• Current Reads

      Life after Life Jill McCorkle
      This Is Your Captain Speaking Jon Methven
      The Starboard Sea Amber Dermont
      Snark David Denby
      Bring Up the Bodies Hilary Mantel
  • Popular Tags

  • Recent Reflections

  • Categories

  • Moleskine’s All-Time Favorites

  • Echoes

    The HKIA brings Hong… on [788] Island and Peninsula 島與半…
    Adamos on The Master and Margarita:…
    sumithra MAE on D.H. Lawrence’s Why the…
    To Kill a Mockingbir… on [35] To Kill A Mockingbird…
    Deanna Friel on [841] The Price of Salt (Carol…
    Minnie on [367] The Rouge of the North 怨…
  • Reminiscences

  • Blog Stats

    • 1,086,907 hits
  • Enter your email address to subscribe to this blog and receive notifications of new posts by email.

    Join 1,709 other followers

Speed Read

btt button

Today’s question: What do you think of speed-reading? Is it a good way to get through a lot of books, or does the speed-reader miss depth and nuance? Do you speed-read? Is some material better suited to speed-reading than others?

In ninth grade I took a study skills class in which I learned to speed read. The trick to speed read is to read the only the key words, skipping the prepositions and articles. Speed reading is good for skimming through a huge pile of books under time constraint. I speed read a few chapters of a book to get a feel for whether I should make a purchase. Otherwise I hardly speed read. In the event of a book that I don’t enjoy, I speed read to the end just to call it a day. Most the books I read cannot be rushed through or the depth and nuance would be missed. The ones I can speed read are airport novels.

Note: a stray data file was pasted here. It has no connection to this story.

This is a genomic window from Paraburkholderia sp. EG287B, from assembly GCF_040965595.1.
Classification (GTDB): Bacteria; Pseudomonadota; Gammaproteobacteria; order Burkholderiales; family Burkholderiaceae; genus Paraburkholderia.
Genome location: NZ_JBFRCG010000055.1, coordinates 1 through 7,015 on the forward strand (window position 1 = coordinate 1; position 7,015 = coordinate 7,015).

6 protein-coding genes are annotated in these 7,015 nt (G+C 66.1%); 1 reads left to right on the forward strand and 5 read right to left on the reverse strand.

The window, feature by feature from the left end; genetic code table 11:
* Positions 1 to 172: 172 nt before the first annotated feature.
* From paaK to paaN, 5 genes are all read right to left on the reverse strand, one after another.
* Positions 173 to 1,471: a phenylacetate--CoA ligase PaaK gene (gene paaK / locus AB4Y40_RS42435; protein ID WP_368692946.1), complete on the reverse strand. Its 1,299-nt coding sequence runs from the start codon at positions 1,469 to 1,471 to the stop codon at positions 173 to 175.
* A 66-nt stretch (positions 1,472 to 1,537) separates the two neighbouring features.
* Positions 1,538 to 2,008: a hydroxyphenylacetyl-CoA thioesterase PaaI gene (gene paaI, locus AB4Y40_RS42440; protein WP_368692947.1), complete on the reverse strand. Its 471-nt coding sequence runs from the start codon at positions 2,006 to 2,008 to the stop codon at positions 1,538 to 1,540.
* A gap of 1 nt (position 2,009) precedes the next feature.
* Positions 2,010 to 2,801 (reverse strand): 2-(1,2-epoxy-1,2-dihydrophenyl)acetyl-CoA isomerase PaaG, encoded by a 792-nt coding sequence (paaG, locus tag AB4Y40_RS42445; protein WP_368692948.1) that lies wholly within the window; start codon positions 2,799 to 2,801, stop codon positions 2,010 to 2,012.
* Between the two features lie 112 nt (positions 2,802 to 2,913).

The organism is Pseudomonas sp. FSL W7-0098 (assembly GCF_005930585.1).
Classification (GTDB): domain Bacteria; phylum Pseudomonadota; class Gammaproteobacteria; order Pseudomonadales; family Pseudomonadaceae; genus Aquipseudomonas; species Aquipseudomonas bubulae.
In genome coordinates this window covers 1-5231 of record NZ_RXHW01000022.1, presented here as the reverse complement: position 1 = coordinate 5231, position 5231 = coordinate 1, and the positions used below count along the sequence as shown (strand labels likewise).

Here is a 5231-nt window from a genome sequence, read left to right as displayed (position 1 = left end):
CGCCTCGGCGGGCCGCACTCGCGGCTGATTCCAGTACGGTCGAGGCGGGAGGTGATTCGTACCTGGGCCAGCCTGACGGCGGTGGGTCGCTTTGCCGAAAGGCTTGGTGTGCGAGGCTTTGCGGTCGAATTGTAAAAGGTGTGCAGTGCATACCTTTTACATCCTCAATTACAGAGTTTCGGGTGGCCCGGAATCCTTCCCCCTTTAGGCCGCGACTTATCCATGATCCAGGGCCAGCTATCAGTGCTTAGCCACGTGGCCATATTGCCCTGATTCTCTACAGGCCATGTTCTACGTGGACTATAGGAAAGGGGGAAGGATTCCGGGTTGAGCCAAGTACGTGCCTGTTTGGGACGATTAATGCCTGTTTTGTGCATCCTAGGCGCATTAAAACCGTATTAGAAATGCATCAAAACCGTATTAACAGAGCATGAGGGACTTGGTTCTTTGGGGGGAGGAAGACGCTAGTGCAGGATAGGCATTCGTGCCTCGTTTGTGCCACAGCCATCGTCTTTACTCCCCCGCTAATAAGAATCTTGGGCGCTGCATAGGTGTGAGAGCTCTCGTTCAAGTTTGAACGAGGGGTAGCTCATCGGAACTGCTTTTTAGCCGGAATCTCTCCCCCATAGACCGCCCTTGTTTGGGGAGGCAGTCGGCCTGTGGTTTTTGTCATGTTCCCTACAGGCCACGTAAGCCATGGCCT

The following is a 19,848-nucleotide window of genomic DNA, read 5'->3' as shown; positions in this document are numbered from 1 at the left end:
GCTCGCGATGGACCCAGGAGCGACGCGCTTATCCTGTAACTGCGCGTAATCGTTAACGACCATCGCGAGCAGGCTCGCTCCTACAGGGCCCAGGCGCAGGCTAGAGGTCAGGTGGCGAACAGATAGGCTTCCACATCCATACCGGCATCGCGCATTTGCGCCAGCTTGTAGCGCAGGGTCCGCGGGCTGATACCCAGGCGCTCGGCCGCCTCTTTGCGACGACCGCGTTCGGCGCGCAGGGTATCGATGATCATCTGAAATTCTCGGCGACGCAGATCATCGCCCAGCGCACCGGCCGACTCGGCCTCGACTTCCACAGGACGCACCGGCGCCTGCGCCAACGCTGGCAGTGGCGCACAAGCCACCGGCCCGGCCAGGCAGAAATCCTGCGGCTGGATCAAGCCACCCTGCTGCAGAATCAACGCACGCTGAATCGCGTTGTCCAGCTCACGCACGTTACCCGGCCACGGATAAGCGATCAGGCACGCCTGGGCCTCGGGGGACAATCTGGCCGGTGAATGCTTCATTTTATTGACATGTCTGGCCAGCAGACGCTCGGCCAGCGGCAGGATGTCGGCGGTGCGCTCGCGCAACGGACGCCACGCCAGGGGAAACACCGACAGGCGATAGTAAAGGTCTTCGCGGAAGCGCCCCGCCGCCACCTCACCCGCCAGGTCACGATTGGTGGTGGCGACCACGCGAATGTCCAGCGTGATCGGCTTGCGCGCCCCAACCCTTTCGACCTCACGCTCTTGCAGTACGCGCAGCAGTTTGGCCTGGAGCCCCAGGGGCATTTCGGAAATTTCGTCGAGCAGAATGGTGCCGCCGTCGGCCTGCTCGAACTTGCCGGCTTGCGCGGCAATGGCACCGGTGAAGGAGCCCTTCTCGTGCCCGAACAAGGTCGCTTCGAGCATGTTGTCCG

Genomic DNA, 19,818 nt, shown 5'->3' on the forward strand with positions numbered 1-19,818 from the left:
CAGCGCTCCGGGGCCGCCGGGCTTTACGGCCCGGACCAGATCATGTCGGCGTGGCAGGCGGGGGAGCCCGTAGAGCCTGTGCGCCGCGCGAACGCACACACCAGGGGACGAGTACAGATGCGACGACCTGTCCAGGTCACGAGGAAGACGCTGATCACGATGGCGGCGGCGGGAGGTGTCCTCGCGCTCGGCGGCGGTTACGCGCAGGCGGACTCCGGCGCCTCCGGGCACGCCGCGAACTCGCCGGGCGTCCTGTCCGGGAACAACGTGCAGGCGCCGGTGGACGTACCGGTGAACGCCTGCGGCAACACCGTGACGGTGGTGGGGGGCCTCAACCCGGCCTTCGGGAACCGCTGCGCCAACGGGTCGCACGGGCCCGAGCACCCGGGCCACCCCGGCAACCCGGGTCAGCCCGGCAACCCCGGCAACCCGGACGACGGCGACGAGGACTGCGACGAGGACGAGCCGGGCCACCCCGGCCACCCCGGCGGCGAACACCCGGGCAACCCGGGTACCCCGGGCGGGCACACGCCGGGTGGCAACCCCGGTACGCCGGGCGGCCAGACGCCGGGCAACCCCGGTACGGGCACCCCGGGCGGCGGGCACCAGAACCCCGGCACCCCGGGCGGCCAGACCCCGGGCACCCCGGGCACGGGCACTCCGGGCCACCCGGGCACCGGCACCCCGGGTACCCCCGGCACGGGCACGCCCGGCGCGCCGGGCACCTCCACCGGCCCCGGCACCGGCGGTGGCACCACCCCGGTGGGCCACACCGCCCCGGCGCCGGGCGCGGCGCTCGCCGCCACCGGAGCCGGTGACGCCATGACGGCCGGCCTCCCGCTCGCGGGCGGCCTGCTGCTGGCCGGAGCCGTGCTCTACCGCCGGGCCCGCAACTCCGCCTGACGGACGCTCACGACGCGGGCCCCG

9 Responses

  1. I think I am a pretty quick reader, but there is no speed reading going on here. I don’t want to miss a thing!

  2. I’ve always read really fast–about 100 pages an hour if I sit down to really get to it–and I never feel like I miss anything. I’m not sure if that counts as speed-reading, though.

  3. I definitely speed read when I don’t like a book much. I know I did it through Julie & Julia, lol.

  4. I think I speed read mostly if I don’t like a book and just want to finish it up. In general I think it works best as a study aid for textbooks and classics. I like to savor fiction and non-fiction that I am reading for my own personal interest.

  5. For some reason I feel guilty if I try to speed read through a novel. I know how much time and care the author put into every one of those words, and I want to appreciate every single one.

  6. I completely agree with this assessment.

  7. I want speed-reading mad skills so that I can see if I’m interested or not before I buy a book!!!

  8. I’ve never known how to speed read and never really wanted to. If it works for you, though, great. I agree that it wouldn’t work for books you really wanted to appreciate on anything but a superficial level.

  9. Well, “speed read” has a fairly negative connotation by definition (for me) and it means different things for different people. Some people view reading quickly as speed-reading while I define it more as skimming, or reading so fast that half the words disappear. So it all depends on your definition…

Leave a Reply

Fill in your details below or click an icon to log in:

WordPress.com Logo

You are commenting using your WordPress.com account. Log Out /  Change )

Twitter picture

You are commenting using your Twitter account. Log Out /  Change )

Facebook photo

You are commenting using your Facebook account. Log Out /  Change )

Connecting to %s

%d bloggers like this: